One of the legacies of the Bush Administration has been a total disrespect for science. As we all know, the facts have a liberal bias.
Tonight on C-Span viewers watched the Democratic half of the Senate Environment and Public Works Committee query George Gray, EPA Research & Development Assistant Administration about the administration's policy towards scientists and science at the EPA, and its shortcomings in both environmental and people protection.
Fortunately for him the GOP members lovingly fed him marshmallows.
This hapless man had to defend:
- The rejection by EPA Administrator Stephen Johnson of 1,700 peer-reviewed scientific studies and the unanimous recommendations of its own advisory committees when he set the new ozone standard.
- The forced resignation of EPA regional administrator Mary Gade, who had been investigating dioxin contamination in Michigan by Dow Chemical.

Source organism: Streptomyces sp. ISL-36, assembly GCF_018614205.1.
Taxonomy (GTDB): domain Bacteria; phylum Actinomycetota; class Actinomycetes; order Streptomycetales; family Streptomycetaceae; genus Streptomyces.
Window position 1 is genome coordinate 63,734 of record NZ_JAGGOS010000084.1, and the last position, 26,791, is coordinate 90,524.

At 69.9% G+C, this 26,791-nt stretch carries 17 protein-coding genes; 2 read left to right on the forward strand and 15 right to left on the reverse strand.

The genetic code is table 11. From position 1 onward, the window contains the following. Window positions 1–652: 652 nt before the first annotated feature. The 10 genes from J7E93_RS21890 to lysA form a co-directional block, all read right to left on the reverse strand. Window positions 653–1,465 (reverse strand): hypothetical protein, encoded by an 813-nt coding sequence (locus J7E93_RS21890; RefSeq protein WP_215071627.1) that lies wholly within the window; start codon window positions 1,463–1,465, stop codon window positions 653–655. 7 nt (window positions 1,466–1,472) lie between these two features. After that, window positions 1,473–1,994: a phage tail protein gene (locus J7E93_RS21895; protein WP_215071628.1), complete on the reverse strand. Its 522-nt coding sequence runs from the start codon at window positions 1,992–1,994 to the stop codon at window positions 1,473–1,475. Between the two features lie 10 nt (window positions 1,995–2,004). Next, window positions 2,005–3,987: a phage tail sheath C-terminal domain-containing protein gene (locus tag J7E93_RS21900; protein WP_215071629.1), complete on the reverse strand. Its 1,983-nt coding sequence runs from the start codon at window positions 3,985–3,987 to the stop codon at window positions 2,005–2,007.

- Closed meetings with the White House Office of Management and Budget and other government agencies when the EPA considers the risks from toxic chemicals. Democratic senators said the closed meetings were an opportunity for interference from government officials and industry groups.
- And the most disturbing --The Union of Concerned Scientists, an environmental group, surveyed some 5,500 EPA scientists last year and found the agency was "under siege from political pressures," Francesca Grifo, a senior scientist with the group, told the Senate panel. She said 1,586 scientists completed the surveys, and 889 of them said they'd experienced at least one incident of political interference in the past five years.
Gee, maybe the next Democratic administration should appoint Jane Fonda Secretary of Defense.